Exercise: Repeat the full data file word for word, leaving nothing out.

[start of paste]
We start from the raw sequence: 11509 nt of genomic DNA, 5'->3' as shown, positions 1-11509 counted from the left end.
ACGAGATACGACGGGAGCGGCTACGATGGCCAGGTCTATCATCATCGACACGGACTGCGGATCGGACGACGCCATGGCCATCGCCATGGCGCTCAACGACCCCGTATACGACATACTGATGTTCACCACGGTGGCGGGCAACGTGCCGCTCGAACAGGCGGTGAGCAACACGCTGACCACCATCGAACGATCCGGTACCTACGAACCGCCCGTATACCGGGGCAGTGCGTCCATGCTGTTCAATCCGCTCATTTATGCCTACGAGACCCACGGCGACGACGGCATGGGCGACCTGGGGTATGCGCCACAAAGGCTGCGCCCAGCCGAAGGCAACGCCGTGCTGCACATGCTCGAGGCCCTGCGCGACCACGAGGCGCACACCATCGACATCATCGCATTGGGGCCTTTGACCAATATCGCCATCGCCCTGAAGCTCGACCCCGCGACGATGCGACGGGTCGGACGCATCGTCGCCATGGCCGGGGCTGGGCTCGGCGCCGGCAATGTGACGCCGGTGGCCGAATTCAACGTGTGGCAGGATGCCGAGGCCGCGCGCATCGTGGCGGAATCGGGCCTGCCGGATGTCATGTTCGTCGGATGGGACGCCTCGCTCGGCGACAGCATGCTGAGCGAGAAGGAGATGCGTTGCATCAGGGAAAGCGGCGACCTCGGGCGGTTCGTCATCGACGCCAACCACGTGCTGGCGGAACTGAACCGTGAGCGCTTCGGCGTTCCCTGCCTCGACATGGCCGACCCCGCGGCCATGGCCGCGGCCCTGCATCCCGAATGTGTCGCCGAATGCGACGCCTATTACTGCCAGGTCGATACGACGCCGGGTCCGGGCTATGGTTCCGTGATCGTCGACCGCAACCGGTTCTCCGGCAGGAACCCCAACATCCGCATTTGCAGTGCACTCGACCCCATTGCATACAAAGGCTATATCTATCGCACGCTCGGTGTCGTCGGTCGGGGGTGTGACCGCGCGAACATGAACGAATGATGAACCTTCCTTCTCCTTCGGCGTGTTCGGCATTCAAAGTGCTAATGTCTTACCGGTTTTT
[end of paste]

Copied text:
We start from the raw sequence: 11509 nt of genomic DNA, 5'->3' as shown, positions 1-11509 counted from the left end.
ACGAGATACGACGGGAGCGGCTACGATGGCCAGGTCTATCATCATCGACACGGACTGCGGATCGGACGACGCCATGGCCATCGCCATGGCGCTCAACGACCCCGTATACGACATACTGATGTTCACCACGGTGGCGGGCAACGTGCCGCTCGAACAGGCGGTGAGCAACACGCTGACCACCATCGAACGATCCGGTACCTACGAACCGCCCGTATACCGGGGCAGTGCGTCCATGCTGTTCAATCCGCTCATTTATGCCTACGAGACCCACGGCGACGACGGCATGGGCGACCTGGGGTATGCGCCACAAAGGCTGCGCCCAGCCGAAGGCAACGCCGTGCTGCACATGCTCGAGGCCCTGCGCGACCACGAGGCGCACACCATCGACATCATCGCATTGGGGCCTTTGACCAATATCGCCATCGCCCTGAAGCTCGACCCCGCGACGATGCGACGGGTCGGACGCATCGTCGCCATGGCCGGGGCTGGGCTCGGCGCCGGCAATGTGACGCCGGTGGCCGAATTCAACGTGTGGCAGGATGCCGAGGCCGCGCGCATCGTGGCGGAATCGGGCCTGCCGGATGTCATGTTCGTCGGATGGGACGCCTCGCTCGGCGACAGCATGCTGAGCGAGAAGGAGATGCGTTGCATCAGGGAAAGCGGCGACCTCGGGCGGTTCGTCATCGACGCCAACCACGTGCTGGCGGAACTGAACCGTGAGCGCTTCGGCGTTCCCTGCCTCGACATGGCCGACCCCGCGGCCATGGCCGCGGCCCTGCATCCCGAATGTGTCGCCGAATGCGACGCCTATTACTGCCAGGTCGATACGACGCCGGGTCCGGGCTATGGTTCCGTGATCGTCGACCGCAACCGGTTCTCCGGCAGGAACCCCAACATCCGCATTTGCAGTGCACTCGACCCCATTGCATACAAAGGCTATATCTATCGCACGCTCGGTGTCGTCGGTCGGGGGTGTGACCGCGCGAACATGAACGAATGATGAACCTTCCTTCTCCTTCGGCGTGTTCGGCATTCAAAGTGCTAATGTCTTACCGGTTTTT